Author's notes, December 2, 2001

This article is in the original form that I delivered to Visual Developer magazine, and does not reflect any editing changes that they made (if any).

The code for this article is available for download on my Tools and Utilities page (, 27 K bytes).

There is also some undocumented and mostly untested cab compression code (, 29 K bytes) that I had originally intended to include in a follow-up article.  The compressor code doesn't have the nice Delphi component interface that the decompressor code has, but it does appear to work.  If you build a component around it, please consider posting it, and let me know so that I can link to it (

Grab a CAB:  CAB Compression

(This article originally appeared in Visual Developer Magazine, Sep/Oct 1999)

When you're writing Internet applications, bandwidth is the limiting factor.  If you want your application to be widely accepted, you have to write it to the lowest common denominator--usually a 28.8 KBPS modem.  Of course, even 28.8 KBPS is a pipe dream for many of us.  When I connect to my local ISP, I most often see a reported connection speed of 24,000 BPS.  Even that speed is the connection's maximum capability, which is very rarely the connection's actual throughput.

What all this means for your Internet applications is that, in order to perform acceptably, they must transmit their information in as few bits as is reasonably possible.  Hence the point of this article: compression.

Web browsers and browser plug-ins already employ several special-purpose compression methods.  For example, Web pages use JPEG format to compress images and you can download sound (entire album tracks, in fact) in compressed MPEG3 format.  If you have the proper plug-ins, these and other special-purpose compression formats are very useful.

If your application's data is in one of these common file formats, then you can probably use one of the special-purpose compression methods to lower your application's bandwidth requirements.  If your application's data is not as easily classified, then you have a choice: transmit the data uncompressed, write your own special-purpose compressor, or use a general-purpose compression library.

Of the three options, using a general-purpose compression library gives the most bang for the buck.  There are several such libraries available free or at a low cost.  Many, perhaps most, of these libraries use the popular ZIP compression format, and give reasonably good compression ratios on arbitrary data.

What many programmers don't realize, though, is that any computer that has Internet Explorer 3.0 or later, Windows 98, or an upgraded Windows 95 installed already has a general-purpose compression and decompression library installed.  CABINET.DLL, which is located in the System directory, contains all of the functions required to create and read Microsoft Cabinet files--a general-purpose compression format that Microsoft uses to distribute software.  Internet Explorer can extract and install ActiveX controls from CAB files that it downloads as instructed by HTML OBJECT tags.  The CAB file format is the closest thing we have to a universal compression format.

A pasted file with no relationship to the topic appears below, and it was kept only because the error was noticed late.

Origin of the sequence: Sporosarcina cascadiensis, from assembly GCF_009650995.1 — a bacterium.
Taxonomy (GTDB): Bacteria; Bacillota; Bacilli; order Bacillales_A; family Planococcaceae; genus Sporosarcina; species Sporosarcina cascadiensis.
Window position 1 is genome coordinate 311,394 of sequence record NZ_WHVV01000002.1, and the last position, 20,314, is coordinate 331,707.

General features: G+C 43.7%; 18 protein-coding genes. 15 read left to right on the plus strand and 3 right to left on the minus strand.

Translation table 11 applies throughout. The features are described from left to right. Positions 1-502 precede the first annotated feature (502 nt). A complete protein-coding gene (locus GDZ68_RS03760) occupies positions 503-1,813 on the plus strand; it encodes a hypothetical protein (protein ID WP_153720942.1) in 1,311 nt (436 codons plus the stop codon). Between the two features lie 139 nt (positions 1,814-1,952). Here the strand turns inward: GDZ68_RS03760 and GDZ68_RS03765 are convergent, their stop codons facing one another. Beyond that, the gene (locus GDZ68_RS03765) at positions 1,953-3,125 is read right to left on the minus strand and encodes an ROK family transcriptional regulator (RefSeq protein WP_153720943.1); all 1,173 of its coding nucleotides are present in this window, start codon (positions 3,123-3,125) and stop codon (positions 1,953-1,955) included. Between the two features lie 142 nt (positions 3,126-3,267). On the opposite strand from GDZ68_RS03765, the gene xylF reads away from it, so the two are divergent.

It's there, it works, and it's free.  Let's use it.

Getting started with CAB files

To get started with CAB files, you need to obtain the Microsoft Cabinet SDK.  You can find the CAB SDK installation program (cab-sdk.exe) in the \bin directory of the Internet Client SDK, or you can download it from Microsoft's web site at (this link was valid as of December 3, 2001).  If you search for the phrase "CAB SDK" on Microsoft's Web site, you'll get links to several useful articles.

The installed CAB SDK contains a complete and well-documented compression library.  It includes two programs that create CAB files (with good documentation), and a CAB file extraction program called EXTRACT.EXE, which is a 32-bit version of the EXTRACT.EXE program that is probably already in your Windows directory.  You should replace the 16-bit EXTRACT.EXE that's in your Windows directory with the version that you'll find in the CABSDK\BIN directory.

For developers who are interested in adding CAB file creation and extraction to their own programs, the CAB SDK includes C header files, C-compatible libraries, and CABINET.DLL (which is probably already in your System directory).  The DOC subdirectory contains very good documentation on all of the API functions and on the LZX and MSZIP file formats with which the CAB API functions work.  Finally, the SAMPLES directory contains some C samples that show how to use the SDK functions.

Of course, the entire CAB SDK is C-centric, so I had to convert the FDI.H header file into a Delphi unit before I could create the Delphi CAB extraction component.  I'm not going to go into the details of that conversion here, nor will I print the code for the extraction component.  Both of these files are available in the listing archive for this issue of the magazine.

If you use the standard API to decompress a CAB file, you have to create file and memory access functions, and callback functions that respond to decompression events.  You then create a decompression object and then call the FDICopy function to extract the files.  FDICopy calls your callback functions and makes use of the file and memory access functions that you've defined.  What with all of the callback functions, case statements, and C-centric memory and file manipulation, using the CAB API directly is work.